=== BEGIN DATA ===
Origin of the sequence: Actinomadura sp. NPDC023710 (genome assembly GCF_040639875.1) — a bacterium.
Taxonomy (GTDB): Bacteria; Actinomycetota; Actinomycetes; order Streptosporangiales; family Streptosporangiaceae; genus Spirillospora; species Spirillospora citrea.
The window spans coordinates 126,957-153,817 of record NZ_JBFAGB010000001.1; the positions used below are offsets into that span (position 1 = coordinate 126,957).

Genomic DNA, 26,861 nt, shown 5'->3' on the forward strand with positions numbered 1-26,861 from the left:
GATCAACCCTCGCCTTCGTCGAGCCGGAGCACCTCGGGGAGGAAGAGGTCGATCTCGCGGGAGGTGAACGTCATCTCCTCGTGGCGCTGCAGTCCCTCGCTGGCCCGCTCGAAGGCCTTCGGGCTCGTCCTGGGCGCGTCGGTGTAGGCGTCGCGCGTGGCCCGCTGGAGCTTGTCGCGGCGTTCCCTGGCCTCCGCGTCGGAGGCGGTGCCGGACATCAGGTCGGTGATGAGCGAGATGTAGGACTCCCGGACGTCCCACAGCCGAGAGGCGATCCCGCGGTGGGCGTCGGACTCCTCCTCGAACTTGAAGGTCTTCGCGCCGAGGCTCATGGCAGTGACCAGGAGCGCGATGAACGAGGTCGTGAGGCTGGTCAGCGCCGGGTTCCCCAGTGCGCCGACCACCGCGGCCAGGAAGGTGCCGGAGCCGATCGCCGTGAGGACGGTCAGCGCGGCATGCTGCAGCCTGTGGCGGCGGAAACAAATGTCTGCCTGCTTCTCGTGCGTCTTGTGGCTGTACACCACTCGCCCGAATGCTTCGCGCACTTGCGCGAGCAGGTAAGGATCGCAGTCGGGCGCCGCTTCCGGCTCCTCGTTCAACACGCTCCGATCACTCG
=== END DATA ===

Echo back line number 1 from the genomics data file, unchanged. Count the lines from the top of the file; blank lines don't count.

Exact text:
Origin of the sequence: Actinomadura sp. NPDC023710 (genome assembly GCF_040639875.1) — a bacterium.